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In my opinion, finding the right distro for each one of us is just a matter of experience. I mean, you have to install one, play around with it, understand what you like and what you like not and eventually try another which it will fit better your needs. If you have enough space on the hard disk, you can even try more than one distro at once.
Anyway I think that web page can give you a good starting point.
I agree with both of you. However, Having so much freedom to choose and so many choices was a pretty daunting realization for me. Some of the things I needed to know were which distro will run on my old machines, will be the best for me to wet my feet, support my hardware out of the box, etc.... This is only because I fell victim to the misconception that Linux is HARD. The simplified questions in the "test" got a good feel about my skill level. I admit that if my wireless wasn't supported out of the box I never managed to get it working. There is a distro for every skill level and then some. As far as which one is the best for someone like me who had never even seen linux run, a "all done for you" is what I needed. With a simple install I was able to get up and running. Having access to the internet then allowed me to research the different distros (I have about 15 I kept) and play with them. I now have it narrowed down to 5. 2 for my everyday stuff and 3 to learn on. I think I have a diverse selection and although I will always be years behind you guys, I think I now have a solid base to work with.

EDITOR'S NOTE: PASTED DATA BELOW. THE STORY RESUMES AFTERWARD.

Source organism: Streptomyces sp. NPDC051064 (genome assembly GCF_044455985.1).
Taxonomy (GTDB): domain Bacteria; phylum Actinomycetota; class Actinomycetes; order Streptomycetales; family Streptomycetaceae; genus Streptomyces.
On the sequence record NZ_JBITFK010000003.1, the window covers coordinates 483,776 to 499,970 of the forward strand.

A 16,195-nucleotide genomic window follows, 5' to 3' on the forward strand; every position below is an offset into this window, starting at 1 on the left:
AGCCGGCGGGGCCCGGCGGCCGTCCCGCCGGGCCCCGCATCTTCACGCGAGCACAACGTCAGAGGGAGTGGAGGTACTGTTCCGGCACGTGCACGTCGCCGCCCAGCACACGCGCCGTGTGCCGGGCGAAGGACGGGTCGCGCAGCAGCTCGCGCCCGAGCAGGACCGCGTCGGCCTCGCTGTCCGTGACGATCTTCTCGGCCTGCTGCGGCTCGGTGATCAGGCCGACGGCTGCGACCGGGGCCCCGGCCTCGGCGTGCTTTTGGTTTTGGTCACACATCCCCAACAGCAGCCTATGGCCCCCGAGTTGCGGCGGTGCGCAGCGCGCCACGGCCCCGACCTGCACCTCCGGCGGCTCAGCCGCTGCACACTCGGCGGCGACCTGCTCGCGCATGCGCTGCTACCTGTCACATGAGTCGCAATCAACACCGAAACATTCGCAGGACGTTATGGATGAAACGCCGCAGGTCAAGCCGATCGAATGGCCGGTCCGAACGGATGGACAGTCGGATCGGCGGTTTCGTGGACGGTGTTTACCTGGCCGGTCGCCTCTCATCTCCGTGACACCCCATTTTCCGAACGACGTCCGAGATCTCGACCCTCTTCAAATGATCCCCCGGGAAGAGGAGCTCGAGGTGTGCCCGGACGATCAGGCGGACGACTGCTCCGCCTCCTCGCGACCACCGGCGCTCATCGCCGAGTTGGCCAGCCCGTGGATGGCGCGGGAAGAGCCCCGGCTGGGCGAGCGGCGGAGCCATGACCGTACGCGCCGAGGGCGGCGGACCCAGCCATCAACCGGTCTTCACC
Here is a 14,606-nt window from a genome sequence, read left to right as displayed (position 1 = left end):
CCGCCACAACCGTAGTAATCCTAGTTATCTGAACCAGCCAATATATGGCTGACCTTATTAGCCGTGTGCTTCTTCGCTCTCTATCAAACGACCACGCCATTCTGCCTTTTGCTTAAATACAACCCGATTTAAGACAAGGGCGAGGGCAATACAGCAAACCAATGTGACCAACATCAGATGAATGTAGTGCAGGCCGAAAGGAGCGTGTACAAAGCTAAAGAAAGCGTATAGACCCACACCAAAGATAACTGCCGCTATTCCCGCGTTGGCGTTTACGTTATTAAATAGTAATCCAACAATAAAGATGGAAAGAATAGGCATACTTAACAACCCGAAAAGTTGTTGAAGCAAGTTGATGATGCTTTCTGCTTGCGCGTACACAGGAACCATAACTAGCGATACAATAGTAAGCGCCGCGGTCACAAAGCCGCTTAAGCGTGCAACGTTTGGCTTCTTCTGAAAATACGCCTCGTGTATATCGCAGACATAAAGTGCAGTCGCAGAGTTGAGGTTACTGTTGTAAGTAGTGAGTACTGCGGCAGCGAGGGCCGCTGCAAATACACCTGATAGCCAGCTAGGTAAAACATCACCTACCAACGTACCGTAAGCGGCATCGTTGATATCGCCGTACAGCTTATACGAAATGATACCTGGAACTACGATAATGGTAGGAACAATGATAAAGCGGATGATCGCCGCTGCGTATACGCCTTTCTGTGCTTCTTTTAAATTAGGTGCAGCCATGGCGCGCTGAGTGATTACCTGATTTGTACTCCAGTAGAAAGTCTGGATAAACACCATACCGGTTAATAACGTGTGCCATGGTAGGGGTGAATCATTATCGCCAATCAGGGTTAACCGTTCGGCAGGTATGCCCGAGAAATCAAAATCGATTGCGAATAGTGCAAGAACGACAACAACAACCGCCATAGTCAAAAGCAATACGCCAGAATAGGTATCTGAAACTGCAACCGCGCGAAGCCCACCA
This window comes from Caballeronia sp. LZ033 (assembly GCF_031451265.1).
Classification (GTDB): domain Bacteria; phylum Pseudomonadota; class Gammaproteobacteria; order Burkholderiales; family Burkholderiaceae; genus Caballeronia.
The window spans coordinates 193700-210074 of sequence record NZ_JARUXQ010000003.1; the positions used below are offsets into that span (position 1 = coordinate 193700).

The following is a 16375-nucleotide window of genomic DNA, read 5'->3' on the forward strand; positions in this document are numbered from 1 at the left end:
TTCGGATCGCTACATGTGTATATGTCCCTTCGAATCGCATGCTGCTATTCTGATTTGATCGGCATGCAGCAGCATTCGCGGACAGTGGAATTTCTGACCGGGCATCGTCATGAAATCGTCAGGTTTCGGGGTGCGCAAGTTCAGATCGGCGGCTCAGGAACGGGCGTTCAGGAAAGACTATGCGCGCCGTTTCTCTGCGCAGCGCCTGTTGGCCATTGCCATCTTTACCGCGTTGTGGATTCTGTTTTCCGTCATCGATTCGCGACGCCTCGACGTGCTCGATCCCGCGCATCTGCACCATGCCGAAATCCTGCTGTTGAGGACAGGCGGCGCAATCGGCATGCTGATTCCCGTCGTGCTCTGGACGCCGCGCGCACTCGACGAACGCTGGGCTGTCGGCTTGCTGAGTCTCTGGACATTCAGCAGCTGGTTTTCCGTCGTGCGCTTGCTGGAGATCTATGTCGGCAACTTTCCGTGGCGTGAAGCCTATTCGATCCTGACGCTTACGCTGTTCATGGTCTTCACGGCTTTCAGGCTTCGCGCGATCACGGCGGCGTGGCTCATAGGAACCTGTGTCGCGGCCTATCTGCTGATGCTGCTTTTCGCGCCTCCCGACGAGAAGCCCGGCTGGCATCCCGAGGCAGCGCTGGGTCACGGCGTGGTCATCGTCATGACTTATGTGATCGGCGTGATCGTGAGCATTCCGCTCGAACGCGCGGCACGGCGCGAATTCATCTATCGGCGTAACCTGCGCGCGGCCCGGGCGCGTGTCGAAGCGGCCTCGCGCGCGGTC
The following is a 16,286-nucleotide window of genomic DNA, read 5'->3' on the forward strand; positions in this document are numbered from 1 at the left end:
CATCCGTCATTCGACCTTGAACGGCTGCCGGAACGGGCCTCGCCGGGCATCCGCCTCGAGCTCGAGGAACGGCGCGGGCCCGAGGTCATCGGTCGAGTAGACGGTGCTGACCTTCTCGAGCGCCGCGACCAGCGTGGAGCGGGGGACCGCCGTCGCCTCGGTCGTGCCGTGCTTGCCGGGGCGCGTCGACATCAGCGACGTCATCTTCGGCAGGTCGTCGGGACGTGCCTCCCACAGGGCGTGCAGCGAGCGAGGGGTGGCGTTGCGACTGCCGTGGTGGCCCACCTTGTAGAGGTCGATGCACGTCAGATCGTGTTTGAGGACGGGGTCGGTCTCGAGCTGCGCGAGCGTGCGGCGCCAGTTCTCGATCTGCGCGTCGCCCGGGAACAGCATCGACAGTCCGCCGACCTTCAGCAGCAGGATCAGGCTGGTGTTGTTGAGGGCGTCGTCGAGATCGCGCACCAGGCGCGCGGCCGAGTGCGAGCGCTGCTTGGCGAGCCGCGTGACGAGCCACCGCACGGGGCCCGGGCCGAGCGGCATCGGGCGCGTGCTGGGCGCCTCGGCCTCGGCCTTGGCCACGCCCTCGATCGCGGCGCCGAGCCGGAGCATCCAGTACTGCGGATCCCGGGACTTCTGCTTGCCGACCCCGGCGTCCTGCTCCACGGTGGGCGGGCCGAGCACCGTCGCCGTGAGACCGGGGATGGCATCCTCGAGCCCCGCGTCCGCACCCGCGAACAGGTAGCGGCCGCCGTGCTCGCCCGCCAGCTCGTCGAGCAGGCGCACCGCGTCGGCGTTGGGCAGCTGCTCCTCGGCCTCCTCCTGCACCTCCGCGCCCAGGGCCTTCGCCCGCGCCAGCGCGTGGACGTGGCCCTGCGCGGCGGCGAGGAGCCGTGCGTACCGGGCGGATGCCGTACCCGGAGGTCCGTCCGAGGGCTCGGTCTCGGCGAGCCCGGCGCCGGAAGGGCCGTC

My long winded point is oddly enough, after pulling my hair out I installed Mint and it was #2 in the list suggested by that link.
OpenSUSE was #1. This tool could have saved me a lot of time getting started. But again, now that I am up and running, I agree with the standard Try it and see if you like it.